The U.S. Defense Department has alerted Congress to a possible sale to Iraq of a $2.4 billion integrated air defense system.
The Pentagon’s Defense Security Cooperation Agency said the Iraqi government has requested the equipment, including 40 truck-mounted Avenger fire units made by Boeing Co., 681 Stinger surface-to-air missiles made by Raytheon Co. and 216 medium-range Hawk missiles also made Raytheon, among other products.
“This proposed sale will contribute to the foreign policy and national security of the United States by helping to improve the security of a friendly country,” the agency said in a statement dated Aug. 5.
The government of Iraq since the U.S.-led invasion a decade ago has sought to rebuild its military in part with American-made equipment, including M1 Abrams tanks made by General Dynamics Corp., F-16 fighter jets and C-130 cargo planes made by Lockheed Martin Corp. and armed scout helicopters made by Textron Inc.’s Bell Helicopter unit.
As of 2012, the Pentagon’s $11.6 billion foreign military sales program with Iraq was the fourth-largest in the region and the ninth-largest in the world, Peter Verga, chief of staff to the undersecretary of defense for policy, said last year during a congressional hearing, according to an account of the event.
In a foreign military sale, the U.S. buys weapons or equipment on behalf of a foreign government. Countries approved to participate in the program may obtain military hardware or services by using their own funding or money provided through U.S.-sponsored assistance programs.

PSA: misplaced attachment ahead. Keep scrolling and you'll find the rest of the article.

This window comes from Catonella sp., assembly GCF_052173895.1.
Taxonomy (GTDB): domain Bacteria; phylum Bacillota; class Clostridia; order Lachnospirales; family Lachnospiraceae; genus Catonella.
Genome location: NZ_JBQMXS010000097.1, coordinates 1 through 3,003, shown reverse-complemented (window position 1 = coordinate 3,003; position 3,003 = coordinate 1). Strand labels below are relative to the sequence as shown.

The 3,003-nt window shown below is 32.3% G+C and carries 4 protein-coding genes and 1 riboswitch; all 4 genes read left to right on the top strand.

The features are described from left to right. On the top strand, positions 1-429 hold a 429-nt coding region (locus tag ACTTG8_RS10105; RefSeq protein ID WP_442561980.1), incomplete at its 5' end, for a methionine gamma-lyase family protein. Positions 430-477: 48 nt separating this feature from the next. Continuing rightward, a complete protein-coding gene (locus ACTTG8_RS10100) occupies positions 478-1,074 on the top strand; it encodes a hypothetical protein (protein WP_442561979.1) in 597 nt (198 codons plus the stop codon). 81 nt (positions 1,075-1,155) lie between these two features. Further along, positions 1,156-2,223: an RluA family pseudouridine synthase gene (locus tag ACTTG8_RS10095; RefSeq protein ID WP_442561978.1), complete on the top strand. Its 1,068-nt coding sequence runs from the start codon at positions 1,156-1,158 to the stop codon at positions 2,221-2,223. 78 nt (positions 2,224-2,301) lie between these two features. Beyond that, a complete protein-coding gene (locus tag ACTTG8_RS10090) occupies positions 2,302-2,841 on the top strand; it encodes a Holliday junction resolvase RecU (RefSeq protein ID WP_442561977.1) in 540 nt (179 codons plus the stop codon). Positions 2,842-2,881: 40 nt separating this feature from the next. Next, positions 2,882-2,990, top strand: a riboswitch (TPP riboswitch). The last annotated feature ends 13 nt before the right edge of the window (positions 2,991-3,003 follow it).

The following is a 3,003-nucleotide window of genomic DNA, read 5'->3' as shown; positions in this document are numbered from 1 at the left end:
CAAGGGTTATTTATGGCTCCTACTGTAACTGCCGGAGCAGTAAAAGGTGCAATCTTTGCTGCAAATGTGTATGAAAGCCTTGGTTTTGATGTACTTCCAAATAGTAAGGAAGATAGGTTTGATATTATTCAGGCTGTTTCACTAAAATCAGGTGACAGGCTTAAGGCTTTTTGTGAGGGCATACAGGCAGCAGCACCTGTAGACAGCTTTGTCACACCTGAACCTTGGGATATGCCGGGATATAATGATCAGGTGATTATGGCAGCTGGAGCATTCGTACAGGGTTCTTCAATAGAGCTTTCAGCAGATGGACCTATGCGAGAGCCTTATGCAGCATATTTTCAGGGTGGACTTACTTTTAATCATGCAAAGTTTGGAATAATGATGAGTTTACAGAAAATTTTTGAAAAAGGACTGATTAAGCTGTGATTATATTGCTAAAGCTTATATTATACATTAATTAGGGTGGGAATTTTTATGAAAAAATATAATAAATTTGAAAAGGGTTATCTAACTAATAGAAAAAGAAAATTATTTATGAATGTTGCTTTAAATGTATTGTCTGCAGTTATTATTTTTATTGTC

The U.S. since 2005 has offered Iraq some $35 billion in weapons and services, though only about $8 billion of that involve deals implemented or approved by the U.S. government, according to William Hartung, an author and director at the Center for International Policy, a Washington, D.C.-based research organization.
Some of the high-profile sales to Iraq already underway include 140 M1 Abrams tanks, 18 F-16s (with a pending order for another 18 of the jets), six C-130s, and other aircraft and combat vehicles, according to a research note by Hartung.
The war in Iraq has cost U.S. taxpayers $1.7 trillion, with another $490 billion owed to combat veterans, for a projected cost of $2.2 trillion — far more than the initial Office of Management and Budget estimates of between $50 billion and $60 billion, according to a study released this year by the Watson Institute for International Studies at Brown University.
What’s more, because the war was funded by borrowing, interest charges may ultimately total more than $3.9 trillion — bringing the final cost of the war to more than $6 trillion over the next four decades, according to the report.